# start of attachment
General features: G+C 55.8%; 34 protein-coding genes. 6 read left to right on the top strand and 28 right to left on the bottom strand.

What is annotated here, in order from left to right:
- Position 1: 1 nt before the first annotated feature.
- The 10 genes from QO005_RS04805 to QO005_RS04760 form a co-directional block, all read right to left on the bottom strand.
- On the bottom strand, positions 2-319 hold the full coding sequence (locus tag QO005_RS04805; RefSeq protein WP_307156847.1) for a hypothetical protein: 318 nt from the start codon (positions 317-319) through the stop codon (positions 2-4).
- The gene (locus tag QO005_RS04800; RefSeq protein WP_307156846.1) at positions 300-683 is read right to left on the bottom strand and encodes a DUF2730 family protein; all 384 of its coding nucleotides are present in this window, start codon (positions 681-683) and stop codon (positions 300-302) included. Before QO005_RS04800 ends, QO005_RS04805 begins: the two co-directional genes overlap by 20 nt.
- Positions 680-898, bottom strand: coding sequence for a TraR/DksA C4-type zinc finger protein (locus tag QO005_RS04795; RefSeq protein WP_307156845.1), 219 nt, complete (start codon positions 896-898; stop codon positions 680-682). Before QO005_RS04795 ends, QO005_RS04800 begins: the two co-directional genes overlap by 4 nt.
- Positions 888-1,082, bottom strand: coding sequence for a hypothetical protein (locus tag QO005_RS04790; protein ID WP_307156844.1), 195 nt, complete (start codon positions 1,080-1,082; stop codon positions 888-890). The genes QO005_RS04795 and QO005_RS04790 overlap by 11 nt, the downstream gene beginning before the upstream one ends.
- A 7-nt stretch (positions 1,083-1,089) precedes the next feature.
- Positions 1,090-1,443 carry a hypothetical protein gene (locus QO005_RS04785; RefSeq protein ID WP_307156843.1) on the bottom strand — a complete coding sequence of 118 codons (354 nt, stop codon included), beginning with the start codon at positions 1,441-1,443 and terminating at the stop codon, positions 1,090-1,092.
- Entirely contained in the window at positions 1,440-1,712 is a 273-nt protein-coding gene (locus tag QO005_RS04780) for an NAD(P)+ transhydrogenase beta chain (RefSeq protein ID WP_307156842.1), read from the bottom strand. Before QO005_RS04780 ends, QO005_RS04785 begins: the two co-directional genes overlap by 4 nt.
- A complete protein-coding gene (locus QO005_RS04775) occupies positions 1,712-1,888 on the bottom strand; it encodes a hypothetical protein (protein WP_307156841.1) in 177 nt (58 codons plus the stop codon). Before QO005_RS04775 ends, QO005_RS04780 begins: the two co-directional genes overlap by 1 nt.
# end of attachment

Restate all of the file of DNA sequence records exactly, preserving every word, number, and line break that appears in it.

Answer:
General features: G+C 55.8%; 34 protein-coding genes. 6 read left to right on the top strand and 28 right to left on the bottom strand.

What is annotated here, in order from left to right:
- Position 1: 1 nt before the first annotated feature.
- The 10 genes from QO005_RS04805 to QO005_RS04760 form a co-directional block, all read right to left on the bottom strand.
- On the bottom strand, positions 2-319 hold the full coding sequence (locus tag QO005_RS04805; RefSeq protein WP_307156847.1) for a hypothetical protein: 318 nt from the start codon (positions 317-319) through the stop codon (positions 2-4).
- The gene (locus tag QO005_RS04800; RefSeq protein WP_307156846.1) at positions 300-683 is read right to left on the bottom strand and encodes a DUF2730 family protein; all 384 of its coding nucleotides are present in this window, start codon (positions 681-683) and stop codon (positions 300-302) included. Before QO005_RS04800 ends, QO005_RS04805 begins: the two co-directional genes overlap by 20 nt.
- Positions 680-898, bottom strand: coding sequence for a TraR/DksA C4-type zinc finger protein (locus tag QO005_RS04795; RefSeq protein WP_307156845.1), 219 nt, complete (start codon positions 896-898; stop codon positions 680-682). Before QO005_RS04795 ends, QO005_RS04800 begins: the two co-directional genes overlap by 4 nt.
- Positions 888-1,082, bottom strand: coding sequence for a hypothetical protein (locus tag QO005_RS04790; protein ID WP_307156844.1), 195 nt, complete (start codon positions 1,080-1,082; stop codon positions 888-890). The genes QO005_RS04795 and QO005_RS04790 overlap by 11 nt, the downstream gene beginning before the upstream one ends.
- A 7-nt stretch (positions 1,083-1,089) precedes the next feature.
- Positions 1,090-1,443 carry a hypothetical protein gene (locus QO005_RS04785; RefSeq protein ID WP_307156843.1) on the bottom strand — a complete coding sequence of 118 codons (354 nt, stop codon included), beginning with the start codon at positions 1,441-1,443 and terminating at the stop codon, positions 1,090-1,092.
- Entirely contained in the window at positions 1,440-1,712 is a 273-nt protein-coding gene (locus tag QO005_RS04780) for an NAD(P)+ transhydrogenase beta chain (RefSeq protein ID WP_307156842.1), read from the bottom strand. Before QO005_RS04780 ends, QO005_RS04785 begins: the two co-directional genes overlap by 4 nt.
- A complete protein-coding gene (locus QO005_RS04775) occupies positions 1,712-1,888 on the bottom strand; it encodes a hypothetical protein (protein WP_307156841.1) in 177 nt (58 codons plus the stop codon). Before QO005_RS04775 ends, QO005_RS04780 begins: the two co-directional genes overlap by 1 nt.